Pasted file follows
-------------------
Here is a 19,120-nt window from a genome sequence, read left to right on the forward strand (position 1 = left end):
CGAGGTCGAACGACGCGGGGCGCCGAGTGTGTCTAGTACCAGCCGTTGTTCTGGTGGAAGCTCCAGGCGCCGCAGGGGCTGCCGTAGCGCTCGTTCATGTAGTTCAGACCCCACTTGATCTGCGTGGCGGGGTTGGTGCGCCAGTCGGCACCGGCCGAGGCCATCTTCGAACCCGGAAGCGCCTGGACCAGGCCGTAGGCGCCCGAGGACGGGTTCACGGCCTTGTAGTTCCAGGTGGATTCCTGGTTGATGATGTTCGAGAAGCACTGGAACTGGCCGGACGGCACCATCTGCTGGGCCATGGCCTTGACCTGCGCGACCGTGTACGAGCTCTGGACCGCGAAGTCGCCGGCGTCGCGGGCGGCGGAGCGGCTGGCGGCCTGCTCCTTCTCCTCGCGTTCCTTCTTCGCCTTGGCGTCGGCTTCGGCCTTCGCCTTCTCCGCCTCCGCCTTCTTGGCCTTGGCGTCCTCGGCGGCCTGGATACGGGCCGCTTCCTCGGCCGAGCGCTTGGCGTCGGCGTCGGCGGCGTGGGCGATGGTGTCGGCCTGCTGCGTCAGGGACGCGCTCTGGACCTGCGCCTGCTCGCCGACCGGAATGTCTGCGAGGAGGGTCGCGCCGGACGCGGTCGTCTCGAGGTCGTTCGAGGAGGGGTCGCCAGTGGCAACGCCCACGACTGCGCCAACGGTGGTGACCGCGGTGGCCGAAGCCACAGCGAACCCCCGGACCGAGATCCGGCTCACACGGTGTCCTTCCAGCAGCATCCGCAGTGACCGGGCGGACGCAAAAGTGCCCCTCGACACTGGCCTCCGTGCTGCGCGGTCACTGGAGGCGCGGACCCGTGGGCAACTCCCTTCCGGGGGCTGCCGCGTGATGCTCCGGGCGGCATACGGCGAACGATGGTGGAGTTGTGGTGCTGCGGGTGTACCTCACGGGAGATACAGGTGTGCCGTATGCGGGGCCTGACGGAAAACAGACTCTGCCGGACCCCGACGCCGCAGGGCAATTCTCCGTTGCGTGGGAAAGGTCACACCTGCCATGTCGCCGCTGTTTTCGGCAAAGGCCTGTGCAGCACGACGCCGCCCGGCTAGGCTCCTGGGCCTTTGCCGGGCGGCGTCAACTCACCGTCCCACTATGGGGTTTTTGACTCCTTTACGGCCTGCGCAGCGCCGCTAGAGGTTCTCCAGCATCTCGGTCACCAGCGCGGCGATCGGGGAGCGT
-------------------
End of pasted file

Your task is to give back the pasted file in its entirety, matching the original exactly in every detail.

Here is a 19,120-nt window from a genome sequence, read left to right on the forward strand (position 1 = left end):
CGAGGTCGAACGACGCGGGGCGCCGAGTGTGTCTAGTACCAGCCGTTGTTCTGGTGGAAGCTCCAGGCGCCGCAGGGGCTGCCGTAGCGCTCGTTCATGTAGTTCAGACCCCACTTGATCTGCGTGGCGGGGTTGGTGCGCCAGTCGGCACCGGCCGAGGCCATCTTCGAACCCGGAAGCGCCTGGACCAGGCCGTAGGCGCCCGAGGACGGGTTCACGGCCTTGTAGTTCCAGGTGGATTCCTGGTTGATGATGTTCGAGAAGCACTGGAACTGGCCGGACGGCACCATCTGCTGGGCCATGGCCTTGACCTGCGCGACCGTGTACGAGCTCTGGACCGCGAAGTCGCCGGCGTCGCGGGCGGCGGAGCGGCTGGCGGCCTGCTCCTTCTCCTCGCGTTCCTTCTTCGCCTTGGCGTCGGCTTCGGCCTTCGCCTTCTCCGCCTCCGCCTTCTTGGCCTTGGCGTCCTCGGCGGCCTGGATACGGGCCGCTTCCTCGGCCGAGCGCTTGGCGTCGGCGTCGGCGGCGTGGGCGATGGTGTCGGCCTGCTGCGTCAGGGACGCGCTCTGGACCTGCGCCTGCTCGCCGACCGGAATGTCTGCGAGGAGGGTCGCGCCGGACGCGGTCGTCTCGAGGTCGTTCGAGGAGGGGTCGCCAGTGGCAACGCCCACGACTGCGCCAACGGTGGTGACCGCGGTGGCCGAAGCCACAGCGAACCCCCGGACCGAGATCCGGCTCACACGGTGTCCTTCCAGCAGCATCCGCAGTGACCGGGCGGACGCAAAAGTGCCCCTCGACACTGGCCTCCGTGCTGCGCGGTCACTGGAGGCGCGGACCCGTGGGCAACTCCCTTCCGGGGGCTGCCGCGTGATGCTCCGGGCGGCATACGGCGAACGATGGTGGAGTTGTGGTGCTGCGGGTGTACCTCACGGGAGATACAGGTGTGCCGTATGCGGGGCCTGACGGAAAACAGACTCTGCCGGACCCCGACGCCGCAGGGCAATTCTCCGTTGCGTGGGAAAGGTCACACCTGCCATGTCGCCGCTGTTTTCGGCAAAGGCCTGTGCAGCACGACGCCGCCCGGCTAGGCTCCTGGGCCTTTGCCGGGCGGCGTCAACTCACCGTCCCACTATGGGGTTTTTGACTCCTTTACGGCCTGCGCAGCGCCGCTAGAGGTTCTCCAGCATCTCGGTCACCAGCGCGGCGATCGGGGAGCGT